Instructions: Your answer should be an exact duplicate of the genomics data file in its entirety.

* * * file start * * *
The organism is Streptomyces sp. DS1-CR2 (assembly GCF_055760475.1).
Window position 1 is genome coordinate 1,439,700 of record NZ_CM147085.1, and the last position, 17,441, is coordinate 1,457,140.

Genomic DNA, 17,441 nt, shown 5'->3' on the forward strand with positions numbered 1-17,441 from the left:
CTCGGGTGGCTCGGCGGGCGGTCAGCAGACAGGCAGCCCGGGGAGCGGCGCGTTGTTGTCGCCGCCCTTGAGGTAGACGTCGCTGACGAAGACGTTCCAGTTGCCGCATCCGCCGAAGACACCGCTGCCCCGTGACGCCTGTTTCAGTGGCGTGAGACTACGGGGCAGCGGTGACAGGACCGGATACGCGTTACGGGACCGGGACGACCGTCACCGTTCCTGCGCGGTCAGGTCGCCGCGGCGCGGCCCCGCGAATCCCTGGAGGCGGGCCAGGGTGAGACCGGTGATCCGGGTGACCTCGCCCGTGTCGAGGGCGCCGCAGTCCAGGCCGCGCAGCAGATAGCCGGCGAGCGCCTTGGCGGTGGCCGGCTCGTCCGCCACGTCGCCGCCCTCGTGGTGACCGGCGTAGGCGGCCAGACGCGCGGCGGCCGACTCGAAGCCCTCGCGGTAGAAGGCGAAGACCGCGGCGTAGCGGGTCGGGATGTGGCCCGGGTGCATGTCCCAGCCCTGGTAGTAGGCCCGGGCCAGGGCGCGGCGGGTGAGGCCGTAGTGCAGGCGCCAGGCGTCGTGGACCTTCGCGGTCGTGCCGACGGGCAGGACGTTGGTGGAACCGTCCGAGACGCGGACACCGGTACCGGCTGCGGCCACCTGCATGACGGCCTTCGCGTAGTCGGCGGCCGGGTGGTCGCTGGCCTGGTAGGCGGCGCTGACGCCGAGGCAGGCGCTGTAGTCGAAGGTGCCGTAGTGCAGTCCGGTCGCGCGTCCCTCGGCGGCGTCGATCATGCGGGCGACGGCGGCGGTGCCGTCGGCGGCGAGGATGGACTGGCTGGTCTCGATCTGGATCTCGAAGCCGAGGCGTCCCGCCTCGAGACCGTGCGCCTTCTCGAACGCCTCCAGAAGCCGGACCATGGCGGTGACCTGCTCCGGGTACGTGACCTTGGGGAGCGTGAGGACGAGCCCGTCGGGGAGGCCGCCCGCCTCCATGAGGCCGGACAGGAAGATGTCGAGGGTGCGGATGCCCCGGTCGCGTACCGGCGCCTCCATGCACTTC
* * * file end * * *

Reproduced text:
The organism is Streptomyces sp. DS1-CR2 (assembly GCF_055760475.1).
Window position 1 is genome coordinate 1,439,700 of record NZ_CM147085.1, and the last position, 17,441, is coordinate 1,457,140.

Genomic DNA, 17,441 nt, shown 5'->3' on the forward strand with positions numbered 1-17,441 from the left:
CTCGGGTGGCTCGGCGGGCGGTCAGCAGACAGGCAGCCCGGGGAGCGGCGCGTTGTTGTCGCCGCCCTTGAGGTAGACGTCGCTGACGAAGACGTTCCAGTTGCCGCATCCGCCGAAGACACCGCTGCCCCGTGACGCCTGTTTCAGTGGCGTGAGACTACGGGGCAGCGGTGACAGGACCGGATACGCGTTACGGGACCGGGACGACCGTCACCGTTCCTGCGCGGTCAGGTCGCCGCGGCGCGGCCCCGCGAATCCCTGGAGGCGGGCCAGGGTGAGACCGGTGATCCGGGTGACCTCGCCCGTGTCGAGGGCGCCGCAGTCCAGGCCGCGCAGCAGATAGCCGGCGAGCGCCTTGGCGGTGGCCGGCTCGTCCGCCACGTCGCCGCCCTCGTGGTGACCGGCGTAGGCGGCCAGACGCGCGGCGGCCGACTCGAAGCCCTCGCGGTAGAAGGCGAAGACCGCGGCGTAGCGGGTCGGGATGTGGCCCGGGTGCATGTCCCAGCCCTGGTAGTAGGCCCGGGCCAGGGCGCGGCGGGTGAGGCCGTAGTGCAGGCGCCAGGCGTCGTGGACCTTCGCGGTCGTGCCGACGGGCAGGACGTTGGTGGAACCGTCCGAGACGCGGACACCGGTACCGGCTGCGGCCACCTGCATGACGGCCTTCGCGTAGTCGGCGGCCGGGTGGTCGCTGGCCTGGTAGGCGGCGCTGACGCCGAGGCAGGCGCTGTAGTCGAAGGTGCCGTAGTGCAGTCCGGTCGCGCGTCCCTCGGCGGCGTCGATCATGCGGGCGACGGCGGCGGTGCCGTCGGCGGCGAGGATGGACTGGCTGGTCTCGATCTGGATCTCGAAGCCGAGGCGTCCCGCCTCGAGACCGTGCGCCTTCTCGAACGCCTCCAGAAGCCGGACCATGGCGGTGACCTGCTCCGGGTACGTGACCTTGGGGAGCGTGAGGACGAGCCCGTCGGGGAGGCCGCCCGCCTCCATGAGGCCGGACAGGAAGATGTCGAGGGTGCGGATGCCCCGGTCGCGTACCGGCGCCTCCATGCACTTC